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    @Jontia, no not flippant. The 31,000 voting districts is an approximation of the US jurisdictions. Each state has independent (but sometimes overlapping) rules and procedures. Within each state, countie scan have processes and procedures that can be different from ajoining counties. And within each counties the voting districts may have different processes. For example, in some counties in the US, absentee ballots may be processed and counted at the county BOE, but some counties turn over some (but not all) of absentee ballots to the individual precincts to count.
    – BobE
    Sep 10, 2020 at 13:22
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    @Jontia; Recommended reading ncsl.org/research/elections-and-campaigns/… for just a view of how and when absentee ballots are "counted". That will give you a view of how each of the states handle. But deeper examination of the state statutes reveals that counties have discretion about how to implement the state's statute.
    – BobE
    Sep 10, 2020 at 13:27
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    Wow. Thanks for the extra info. Some might ask if 31,000 potentially different absentee voting regimes is taking localism a little too far.
    – Jontia
    Sep 10, 2020 at 13:34
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    @Jontia - I don't know if that was intended or not. But the first thing to realize is that each of the individual states are "in charge" of the voting within that state. Using my state as an example, they have guidelines for voting machines, but do not dictate to each of the counties what machines or machine manufacturers they must use. Now, in some urban counties they have to handle 300,000 votes, as compared to some rural counties are handling 2500 votes. Moreover, in many of the rural precincts, each of the voters are known by name by election workers. Voter fraud = extremely difficult.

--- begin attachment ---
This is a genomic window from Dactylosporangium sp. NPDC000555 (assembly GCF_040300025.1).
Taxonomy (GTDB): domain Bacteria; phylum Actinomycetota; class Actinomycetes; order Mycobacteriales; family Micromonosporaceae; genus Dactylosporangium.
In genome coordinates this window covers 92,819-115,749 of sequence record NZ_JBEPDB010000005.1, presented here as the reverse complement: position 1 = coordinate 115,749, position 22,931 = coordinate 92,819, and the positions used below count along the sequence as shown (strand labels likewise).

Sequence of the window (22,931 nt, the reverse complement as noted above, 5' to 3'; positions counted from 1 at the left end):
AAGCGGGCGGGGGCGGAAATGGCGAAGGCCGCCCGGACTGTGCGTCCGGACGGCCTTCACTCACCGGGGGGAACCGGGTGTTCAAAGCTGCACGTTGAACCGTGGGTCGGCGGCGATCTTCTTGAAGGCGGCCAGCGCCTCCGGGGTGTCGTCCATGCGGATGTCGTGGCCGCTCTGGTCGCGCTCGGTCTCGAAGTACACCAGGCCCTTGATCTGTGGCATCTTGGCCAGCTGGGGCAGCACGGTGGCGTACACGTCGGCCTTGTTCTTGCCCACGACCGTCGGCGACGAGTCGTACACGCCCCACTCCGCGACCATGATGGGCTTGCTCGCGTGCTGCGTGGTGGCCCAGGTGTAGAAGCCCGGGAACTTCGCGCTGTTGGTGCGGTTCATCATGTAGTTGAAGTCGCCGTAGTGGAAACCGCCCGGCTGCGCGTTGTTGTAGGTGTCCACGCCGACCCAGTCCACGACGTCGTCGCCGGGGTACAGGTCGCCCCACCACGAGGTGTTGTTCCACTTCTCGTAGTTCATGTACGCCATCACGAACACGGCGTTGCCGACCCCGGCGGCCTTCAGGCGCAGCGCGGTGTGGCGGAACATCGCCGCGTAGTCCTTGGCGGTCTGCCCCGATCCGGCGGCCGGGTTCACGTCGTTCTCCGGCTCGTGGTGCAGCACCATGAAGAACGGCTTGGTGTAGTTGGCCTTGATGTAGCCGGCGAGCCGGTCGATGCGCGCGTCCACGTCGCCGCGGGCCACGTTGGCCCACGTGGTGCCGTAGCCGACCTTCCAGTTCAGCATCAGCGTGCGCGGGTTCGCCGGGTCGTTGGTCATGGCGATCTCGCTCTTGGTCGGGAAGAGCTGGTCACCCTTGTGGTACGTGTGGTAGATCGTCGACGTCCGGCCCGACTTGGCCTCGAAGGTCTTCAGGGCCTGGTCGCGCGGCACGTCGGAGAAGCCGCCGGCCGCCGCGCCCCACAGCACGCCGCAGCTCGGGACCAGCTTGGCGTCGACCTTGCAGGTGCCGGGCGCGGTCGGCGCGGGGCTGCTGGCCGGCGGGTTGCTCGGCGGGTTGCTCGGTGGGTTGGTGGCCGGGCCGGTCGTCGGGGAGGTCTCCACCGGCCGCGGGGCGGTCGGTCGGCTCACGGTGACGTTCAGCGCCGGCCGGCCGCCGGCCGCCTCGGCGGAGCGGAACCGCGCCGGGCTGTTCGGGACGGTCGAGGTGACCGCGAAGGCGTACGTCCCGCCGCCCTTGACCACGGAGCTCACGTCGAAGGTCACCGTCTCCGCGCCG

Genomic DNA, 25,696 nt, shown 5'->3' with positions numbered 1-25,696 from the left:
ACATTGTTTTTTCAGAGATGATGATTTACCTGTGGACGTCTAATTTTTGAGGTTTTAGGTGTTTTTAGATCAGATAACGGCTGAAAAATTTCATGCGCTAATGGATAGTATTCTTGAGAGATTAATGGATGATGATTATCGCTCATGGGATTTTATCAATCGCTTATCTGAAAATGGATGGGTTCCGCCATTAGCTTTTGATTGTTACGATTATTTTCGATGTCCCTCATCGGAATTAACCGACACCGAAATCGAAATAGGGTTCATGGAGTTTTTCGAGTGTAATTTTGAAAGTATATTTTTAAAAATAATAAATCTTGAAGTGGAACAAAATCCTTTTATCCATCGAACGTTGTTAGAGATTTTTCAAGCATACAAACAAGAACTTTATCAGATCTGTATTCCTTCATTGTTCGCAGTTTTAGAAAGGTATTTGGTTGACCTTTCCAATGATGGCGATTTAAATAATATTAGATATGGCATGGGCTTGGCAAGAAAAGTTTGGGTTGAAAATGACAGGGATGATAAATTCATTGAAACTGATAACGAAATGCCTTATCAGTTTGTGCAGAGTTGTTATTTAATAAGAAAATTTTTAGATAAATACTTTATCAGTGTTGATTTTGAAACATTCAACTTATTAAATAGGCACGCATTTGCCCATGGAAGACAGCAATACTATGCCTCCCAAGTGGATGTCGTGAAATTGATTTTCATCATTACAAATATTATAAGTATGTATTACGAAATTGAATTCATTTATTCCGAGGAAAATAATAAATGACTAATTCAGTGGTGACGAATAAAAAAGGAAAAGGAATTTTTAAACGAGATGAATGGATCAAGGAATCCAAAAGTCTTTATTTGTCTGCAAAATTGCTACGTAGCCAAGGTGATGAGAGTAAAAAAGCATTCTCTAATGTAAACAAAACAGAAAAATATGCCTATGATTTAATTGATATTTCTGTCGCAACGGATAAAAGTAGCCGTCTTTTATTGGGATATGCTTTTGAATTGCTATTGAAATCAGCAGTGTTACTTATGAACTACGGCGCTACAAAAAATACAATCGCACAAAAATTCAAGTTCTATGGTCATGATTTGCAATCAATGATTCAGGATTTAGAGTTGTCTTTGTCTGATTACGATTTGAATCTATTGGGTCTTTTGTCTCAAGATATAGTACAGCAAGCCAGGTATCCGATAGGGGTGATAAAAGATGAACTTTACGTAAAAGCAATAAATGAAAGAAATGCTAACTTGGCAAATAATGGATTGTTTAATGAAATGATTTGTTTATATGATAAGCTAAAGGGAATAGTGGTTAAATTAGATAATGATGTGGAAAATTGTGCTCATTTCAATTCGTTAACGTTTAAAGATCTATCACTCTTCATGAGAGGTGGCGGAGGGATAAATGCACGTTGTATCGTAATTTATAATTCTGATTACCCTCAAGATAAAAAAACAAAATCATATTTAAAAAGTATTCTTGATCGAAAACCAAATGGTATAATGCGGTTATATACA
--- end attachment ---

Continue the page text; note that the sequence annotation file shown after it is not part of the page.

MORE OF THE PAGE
– BobE
    Sep 10, 2020 at 17:57
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    @agc - What is unclear to me is your intent in editing my answer, nor what appears to be your criticism of "poor trade". If you can offer an answer that will have uncomplicated but all inclusive answer to the poster's question, you have that privilege. For myself, I don't have the time to research a comprehensive answer that will address all voting jurisdictions for a question that insufficiently focused, nor would I expect the readers to wade through a recitation of all the variations that may exist between voting districts implementation.
    – BobE
    Sep 13, 2020 at 14:16
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It will depend on where you are voting, because laws about how elections are run are set at the state level, and, as another answer points out, they are actually carried out at the local level. This means there is no single answer to this question that is true for all Americans.

This guide from Slate lists how to vote and, and how to confirm whether your vote is being counted, in every state. Many publications have compiled similar lists; I've chosen this one because 1) it has a focus on mail in voting and 2) it discusses how to see whether your vote has been counted, which makes it relevant to the question.

For example, the guide says the following for Wisconsin, a state that has been mentioned in the comments as being of particular interest:

If you choose to mail your ballot, you should track its progress online using the system set up by individual municipalities. The Wisconsin Elections Commission will urge clerks to use Intelligent Mail barcodes, allowing voters to track their ballots online. If your clerk does not use IMbs, you should call their office to check on the status of your ballot.

This suggests that in Wisconsin, you will not be actively notified that your ballot has been rejected, but that the information is available if you look for it. The same appears to be true for many other states.

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  • Possibly a bit of confusion here, generally speaking, ballot trackers will only reveal if a ballot has been received at the jurisdiction but will not indicate if a ballot (and it's votes) has been counted. Voter errors, such as voting for both competing candidate, will cause that vote to be rejected and therefore not counted. So that vote is not counted despite that the ballot counter indicates the ballot has been received by the jurisdiction.
    – BobE
    Sep 12, 2020 at 16:44